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J Virol. 1998 Mar;72(3):2022-32.

In vitro and in vivo biology of recombinant adenovirus vectors with E1, E1/E2A, or E1/E4 deleted.

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Transgène S.A., Strasbourg, France.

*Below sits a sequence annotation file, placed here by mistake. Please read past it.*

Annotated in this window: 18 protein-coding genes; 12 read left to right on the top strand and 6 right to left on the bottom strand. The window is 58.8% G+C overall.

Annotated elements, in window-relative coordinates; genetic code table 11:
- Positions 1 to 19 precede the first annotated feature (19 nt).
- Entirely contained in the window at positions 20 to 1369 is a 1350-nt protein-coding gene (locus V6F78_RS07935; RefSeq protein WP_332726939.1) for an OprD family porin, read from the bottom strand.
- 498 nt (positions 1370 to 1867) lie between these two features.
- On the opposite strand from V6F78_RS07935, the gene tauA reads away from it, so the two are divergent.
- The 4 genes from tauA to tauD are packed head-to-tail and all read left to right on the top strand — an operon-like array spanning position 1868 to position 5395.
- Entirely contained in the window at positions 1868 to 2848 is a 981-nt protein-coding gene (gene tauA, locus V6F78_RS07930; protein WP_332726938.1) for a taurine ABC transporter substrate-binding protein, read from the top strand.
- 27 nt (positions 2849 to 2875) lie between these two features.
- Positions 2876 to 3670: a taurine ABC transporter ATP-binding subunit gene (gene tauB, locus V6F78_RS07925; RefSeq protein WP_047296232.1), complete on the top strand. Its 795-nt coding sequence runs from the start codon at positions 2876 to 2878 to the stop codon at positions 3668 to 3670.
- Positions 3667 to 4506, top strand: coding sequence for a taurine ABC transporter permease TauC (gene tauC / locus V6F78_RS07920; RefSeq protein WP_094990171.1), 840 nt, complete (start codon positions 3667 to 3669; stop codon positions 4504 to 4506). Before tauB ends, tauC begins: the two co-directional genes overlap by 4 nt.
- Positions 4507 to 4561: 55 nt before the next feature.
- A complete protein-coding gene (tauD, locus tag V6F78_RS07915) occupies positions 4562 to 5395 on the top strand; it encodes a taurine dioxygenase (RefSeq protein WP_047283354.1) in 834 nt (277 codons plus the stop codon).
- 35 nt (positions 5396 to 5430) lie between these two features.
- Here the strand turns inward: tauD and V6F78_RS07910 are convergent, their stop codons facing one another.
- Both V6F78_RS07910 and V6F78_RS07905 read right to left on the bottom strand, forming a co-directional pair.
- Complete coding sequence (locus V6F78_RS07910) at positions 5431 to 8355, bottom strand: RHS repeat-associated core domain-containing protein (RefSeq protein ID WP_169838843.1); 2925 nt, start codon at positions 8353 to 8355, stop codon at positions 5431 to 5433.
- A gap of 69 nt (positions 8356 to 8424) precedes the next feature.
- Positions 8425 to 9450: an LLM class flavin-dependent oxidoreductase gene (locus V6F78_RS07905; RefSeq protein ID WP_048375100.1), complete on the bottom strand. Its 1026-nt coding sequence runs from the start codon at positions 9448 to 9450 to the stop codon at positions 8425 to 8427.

Isogenic, E3-deleted adenovirus vectors defective in E1, E1 and E2A, or E1 and E4 were generated in complementation cell lines expressing E1, E1 and E2A, or E1 and E4 and characterized in vitro and in vivo. In the absence of complementation, deletion of both E1 and E2A completely abolished expression of early and late viral genes, while deletion of E1 and E4 impaired expression of viral genes, although at a lower level than the E1/E2A deletion. The in vivo persistence of these three types of vectors was monitored in selected strains of mice with viral genomes devoid of transgenes to exclude any interference by immunogenic transgene-encoded products. Our studies showed no significant differences among the vectors in the short-term maintenance and long-term (4-month) persistence of viral DNA in liver and lung cells of immunocompetent and immunodeficient mice. Furthermore, all vectors induced similar antibody responses and comparable levels of adenovirus-specific cytotoxic T lymphocytes. These results suggest that in the absence of transgenes, the progressive deletion of the adenovirus genome does not extend the in vivo persistence of the transduced cells and does not reduce the antivirus immune response. In addition, our data confirm that, in the absence of transgene expression, mouse cellular immunity to viral antigens plays a minor role in the progressive elimination of the virus genome.

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